When I try to update that directory, I get "svn: Two top-level reports with no target" One more reason to hate SVN. Move the clean copy to the new location, and use an add and delete to do the move. svn update --force /path to filename/ If your recent file in the local directory is the same, there are no prompts.With git, I never had this type of stupid problem with basic operations like moving a directory. It's either incorrect in the old parent, the new parent or the old one. That's manually doing what SVN does, but it might work. If the file is different, it prompts for tf, mf etc...Whenever a change on a file is committed, the revision of the parent directory changes in the repo, but you working copy still has the directory in its old revision.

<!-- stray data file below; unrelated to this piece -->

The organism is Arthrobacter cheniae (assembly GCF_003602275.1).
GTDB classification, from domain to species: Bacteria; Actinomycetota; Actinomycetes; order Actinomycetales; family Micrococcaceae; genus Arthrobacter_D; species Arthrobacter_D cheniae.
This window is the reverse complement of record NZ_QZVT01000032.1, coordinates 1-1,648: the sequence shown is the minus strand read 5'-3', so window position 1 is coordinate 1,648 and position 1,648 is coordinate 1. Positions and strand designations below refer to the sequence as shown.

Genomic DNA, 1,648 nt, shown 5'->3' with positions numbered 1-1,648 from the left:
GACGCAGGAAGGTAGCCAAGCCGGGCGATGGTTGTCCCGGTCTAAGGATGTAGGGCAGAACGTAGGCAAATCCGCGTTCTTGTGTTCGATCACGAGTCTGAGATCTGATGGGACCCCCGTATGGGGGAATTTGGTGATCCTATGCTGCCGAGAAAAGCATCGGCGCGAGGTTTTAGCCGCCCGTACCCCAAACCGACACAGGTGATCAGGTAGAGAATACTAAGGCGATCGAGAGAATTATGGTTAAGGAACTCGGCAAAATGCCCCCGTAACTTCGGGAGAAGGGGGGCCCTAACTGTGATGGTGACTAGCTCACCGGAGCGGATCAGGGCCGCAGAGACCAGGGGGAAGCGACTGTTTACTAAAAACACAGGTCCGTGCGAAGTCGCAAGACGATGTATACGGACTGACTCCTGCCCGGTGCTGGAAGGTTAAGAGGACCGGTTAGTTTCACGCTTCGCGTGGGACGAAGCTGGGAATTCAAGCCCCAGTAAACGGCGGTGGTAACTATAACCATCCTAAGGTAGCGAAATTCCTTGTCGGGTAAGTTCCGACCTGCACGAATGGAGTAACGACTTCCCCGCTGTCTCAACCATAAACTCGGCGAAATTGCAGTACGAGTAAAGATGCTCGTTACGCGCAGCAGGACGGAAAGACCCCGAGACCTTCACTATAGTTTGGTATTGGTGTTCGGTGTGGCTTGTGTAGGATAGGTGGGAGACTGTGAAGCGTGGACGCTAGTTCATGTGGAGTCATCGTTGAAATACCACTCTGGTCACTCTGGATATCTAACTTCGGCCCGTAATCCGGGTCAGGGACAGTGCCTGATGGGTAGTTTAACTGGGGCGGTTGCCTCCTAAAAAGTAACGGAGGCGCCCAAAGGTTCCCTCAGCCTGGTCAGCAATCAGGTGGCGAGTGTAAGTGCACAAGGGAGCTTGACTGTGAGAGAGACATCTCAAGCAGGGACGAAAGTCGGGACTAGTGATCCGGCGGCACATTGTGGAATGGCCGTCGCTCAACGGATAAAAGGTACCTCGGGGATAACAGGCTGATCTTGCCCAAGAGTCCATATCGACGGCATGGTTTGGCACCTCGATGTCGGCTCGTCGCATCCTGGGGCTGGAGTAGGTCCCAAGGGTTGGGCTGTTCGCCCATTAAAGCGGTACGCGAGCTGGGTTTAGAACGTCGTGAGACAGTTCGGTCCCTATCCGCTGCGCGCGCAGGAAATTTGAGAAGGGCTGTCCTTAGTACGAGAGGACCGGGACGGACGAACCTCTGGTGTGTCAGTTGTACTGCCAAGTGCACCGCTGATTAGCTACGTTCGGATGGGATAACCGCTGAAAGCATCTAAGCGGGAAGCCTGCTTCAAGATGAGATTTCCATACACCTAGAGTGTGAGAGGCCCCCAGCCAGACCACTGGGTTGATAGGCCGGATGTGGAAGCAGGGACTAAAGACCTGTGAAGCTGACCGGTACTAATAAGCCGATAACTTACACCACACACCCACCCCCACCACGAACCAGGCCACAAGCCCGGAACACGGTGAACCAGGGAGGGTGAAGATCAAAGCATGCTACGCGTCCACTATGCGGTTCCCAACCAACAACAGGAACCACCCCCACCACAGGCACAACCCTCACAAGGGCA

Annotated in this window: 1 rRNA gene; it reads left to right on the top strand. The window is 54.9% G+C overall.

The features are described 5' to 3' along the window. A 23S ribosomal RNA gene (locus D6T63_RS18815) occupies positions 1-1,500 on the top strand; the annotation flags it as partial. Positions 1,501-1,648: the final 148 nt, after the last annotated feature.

If I tried to commit again, I would get the same out of date error.
Eventually I figured out that if I delete the folder containing the problematic file, ran svn up to restore the working copy and re-edited (or restored from a backup) the modified file, the problem went away.
Two questions: - can anyone explain this behaviour because I am very curious about it - this problem occurs in a perl script in a far more complex situation.
Can anyone give me a simple solution with is 'doable' in the perl script?
The standard Update command has no options and just updates your working copy to the HEAD revision of the repository, which is the most common use case.